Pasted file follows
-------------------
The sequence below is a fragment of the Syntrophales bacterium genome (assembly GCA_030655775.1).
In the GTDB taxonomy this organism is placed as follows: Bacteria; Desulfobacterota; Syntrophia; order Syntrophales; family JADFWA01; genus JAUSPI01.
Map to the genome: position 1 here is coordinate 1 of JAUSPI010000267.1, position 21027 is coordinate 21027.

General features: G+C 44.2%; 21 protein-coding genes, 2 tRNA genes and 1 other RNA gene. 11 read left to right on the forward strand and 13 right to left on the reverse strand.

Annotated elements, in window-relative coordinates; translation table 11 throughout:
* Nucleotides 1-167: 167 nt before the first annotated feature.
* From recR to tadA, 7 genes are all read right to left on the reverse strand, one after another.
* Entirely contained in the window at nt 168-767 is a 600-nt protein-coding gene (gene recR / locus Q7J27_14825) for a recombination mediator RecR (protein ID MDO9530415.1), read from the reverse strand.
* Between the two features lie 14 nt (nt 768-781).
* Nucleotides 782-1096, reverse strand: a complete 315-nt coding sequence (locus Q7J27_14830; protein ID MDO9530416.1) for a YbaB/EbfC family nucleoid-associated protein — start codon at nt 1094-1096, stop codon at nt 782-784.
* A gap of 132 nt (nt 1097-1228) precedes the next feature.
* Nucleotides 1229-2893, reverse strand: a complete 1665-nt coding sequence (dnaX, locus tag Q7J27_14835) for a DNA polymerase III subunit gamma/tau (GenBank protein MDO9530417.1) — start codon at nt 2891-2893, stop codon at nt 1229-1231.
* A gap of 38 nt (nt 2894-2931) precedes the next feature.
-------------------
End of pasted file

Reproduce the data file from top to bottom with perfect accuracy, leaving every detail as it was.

The sequence below is a fragment of the Syntrophales bacterium genome (assembly GCA_030655775.1).
In the GTDB taxonomy this organism is placed as follows: Bacteria; Desulfobacterota; Syntrophia; order Syntrophales; family JADFWA01; genus JAUSPI01.
Map to the genome: position 1 here is coordinate 1 of JAUSPI010000267.1, position 21027 is coordinate 21027.

General features: G+C 44.2%; 21 protein-coding genes, 2 tRNA genes and 1 other RNA gene. 11 read left to right on the forward strand and 13 right to left on the reverse strand.

Annotated elements, in window-relative coordinates; translation table 11 throughout:
* Nucleotides 1-167: 167 nt before the first annotated feature.
* From recR to tadA, 7 genes are all read right to left on the reverse strand, one after another.
* Entirely contained in the window at nt 168-767 is a 600-nt protein-coding gene (gene recR / locus Q7J27_14825) for a recombination mediator RecR (protein ID MDO9530415.1), read from the reverse strand.
* Between the two features lie 14 nt (nt 768-781).
* Nucleotides 782-1096, reverse strand: a complete 315-nt coding sequence (locus Q7J27_14830; protein ID MDO9530416.1) for a YbaB/EbfC family nucleoid-associated protein — start codon at nt 1094-1096, stop codon at nt 782-784.
* A gap of 132 nt (nt 1097-1228) precedes the next feature.
* Nucleotides 1229-2893, reverse strand: a complete 1665-nt coding sequence (dnaX, locus tag Q7J27_14835) for a DNA polymerase III subunit gamma/tau (GenBank protein MDO9530417.1) — start codon at nt 2891-2893, stop codon at nt 1229-1231.
* A gap of 38 nt (nt 2894-2931) precedes the next feature.